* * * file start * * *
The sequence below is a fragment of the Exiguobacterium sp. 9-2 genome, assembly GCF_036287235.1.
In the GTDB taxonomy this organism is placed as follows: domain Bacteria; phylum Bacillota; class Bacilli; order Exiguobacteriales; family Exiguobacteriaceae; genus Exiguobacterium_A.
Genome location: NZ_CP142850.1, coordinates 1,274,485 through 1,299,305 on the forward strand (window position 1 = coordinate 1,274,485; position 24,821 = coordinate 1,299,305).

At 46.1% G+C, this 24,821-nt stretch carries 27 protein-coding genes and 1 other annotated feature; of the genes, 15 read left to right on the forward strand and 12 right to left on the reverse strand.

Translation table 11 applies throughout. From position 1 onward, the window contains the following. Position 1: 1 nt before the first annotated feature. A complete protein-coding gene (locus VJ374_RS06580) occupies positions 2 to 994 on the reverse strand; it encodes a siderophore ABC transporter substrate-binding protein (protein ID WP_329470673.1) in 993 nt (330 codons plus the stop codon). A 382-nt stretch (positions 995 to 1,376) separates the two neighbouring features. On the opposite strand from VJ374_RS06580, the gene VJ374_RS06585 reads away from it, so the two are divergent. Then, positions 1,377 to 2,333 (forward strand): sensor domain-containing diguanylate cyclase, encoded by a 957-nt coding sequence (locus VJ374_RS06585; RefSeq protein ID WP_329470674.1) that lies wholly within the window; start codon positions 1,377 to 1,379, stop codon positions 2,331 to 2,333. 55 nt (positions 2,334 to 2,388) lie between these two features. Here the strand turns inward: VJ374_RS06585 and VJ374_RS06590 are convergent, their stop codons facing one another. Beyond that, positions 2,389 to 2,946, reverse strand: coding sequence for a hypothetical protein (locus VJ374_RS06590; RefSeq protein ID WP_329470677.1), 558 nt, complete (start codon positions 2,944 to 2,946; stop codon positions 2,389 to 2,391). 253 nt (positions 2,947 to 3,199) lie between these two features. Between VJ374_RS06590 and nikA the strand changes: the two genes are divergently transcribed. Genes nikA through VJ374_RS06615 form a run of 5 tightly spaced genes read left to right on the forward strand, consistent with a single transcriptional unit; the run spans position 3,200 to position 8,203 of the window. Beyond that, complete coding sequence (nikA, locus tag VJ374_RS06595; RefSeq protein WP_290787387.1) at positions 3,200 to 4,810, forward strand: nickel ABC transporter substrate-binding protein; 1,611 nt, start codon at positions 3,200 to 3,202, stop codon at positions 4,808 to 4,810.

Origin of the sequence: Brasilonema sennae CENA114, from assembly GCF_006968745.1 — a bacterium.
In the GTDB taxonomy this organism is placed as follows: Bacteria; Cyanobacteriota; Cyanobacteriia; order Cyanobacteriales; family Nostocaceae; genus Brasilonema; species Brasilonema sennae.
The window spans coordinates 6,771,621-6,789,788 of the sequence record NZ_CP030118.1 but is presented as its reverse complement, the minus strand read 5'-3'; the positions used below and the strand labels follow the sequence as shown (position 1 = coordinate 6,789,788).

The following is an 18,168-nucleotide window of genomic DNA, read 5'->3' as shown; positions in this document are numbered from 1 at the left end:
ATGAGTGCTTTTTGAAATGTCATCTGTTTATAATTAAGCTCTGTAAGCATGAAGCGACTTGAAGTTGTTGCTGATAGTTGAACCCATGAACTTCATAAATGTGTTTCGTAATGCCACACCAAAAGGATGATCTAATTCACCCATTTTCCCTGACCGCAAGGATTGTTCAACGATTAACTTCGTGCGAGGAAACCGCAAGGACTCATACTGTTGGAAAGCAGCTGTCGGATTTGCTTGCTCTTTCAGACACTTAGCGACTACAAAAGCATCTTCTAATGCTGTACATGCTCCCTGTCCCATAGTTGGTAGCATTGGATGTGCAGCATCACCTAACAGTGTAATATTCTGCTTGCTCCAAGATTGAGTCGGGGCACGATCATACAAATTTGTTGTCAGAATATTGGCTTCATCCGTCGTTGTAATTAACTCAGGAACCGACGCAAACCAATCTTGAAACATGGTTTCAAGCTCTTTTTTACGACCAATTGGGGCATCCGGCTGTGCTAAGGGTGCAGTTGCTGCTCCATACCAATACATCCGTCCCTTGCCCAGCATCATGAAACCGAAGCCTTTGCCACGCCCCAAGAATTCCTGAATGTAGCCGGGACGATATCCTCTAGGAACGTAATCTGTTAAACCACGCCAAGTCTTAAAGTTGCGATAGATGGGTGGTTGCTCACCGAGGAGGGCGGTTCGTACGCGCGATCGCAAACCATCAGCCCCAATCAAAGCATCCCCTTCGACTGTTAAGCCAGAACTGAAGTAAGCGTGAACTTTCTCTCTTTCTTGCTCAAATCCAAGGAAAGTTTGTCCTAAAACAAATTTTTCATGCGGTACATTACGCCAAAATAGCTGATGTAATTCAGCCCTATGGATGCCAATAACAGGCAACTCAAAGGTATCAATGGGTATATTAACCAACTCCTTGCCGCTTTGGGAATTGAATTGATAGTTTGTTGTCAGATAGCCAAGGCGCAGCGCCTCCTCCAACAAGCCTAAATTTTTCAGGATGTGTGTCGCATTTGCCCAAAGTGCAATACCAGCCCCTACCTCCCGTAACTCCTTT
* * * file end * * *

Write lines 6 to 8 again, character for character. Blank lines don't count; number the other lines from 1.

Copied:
Origin of the sequence: Brasilonema sennae CENA114, from assembly GCF_006968745.1 — a bacterium.
In the GTDB taxonomy this organism is placed as follows: Bacteria; Cyanobacteriota; Cyanobacteriia; order Cyanobacteriales; family Nostocaceae; genus Brasilonema; species Brasilonema sennae.
The window spans coordinates 6,771,621-6,789,788 of the sequence record NZ_CP030118.1 but is presented as its reverse complement, the minus strand read 5'-3'; the positions used below and the strand labels follow the sequence as shown (position 1 = coordinate 6,789,788).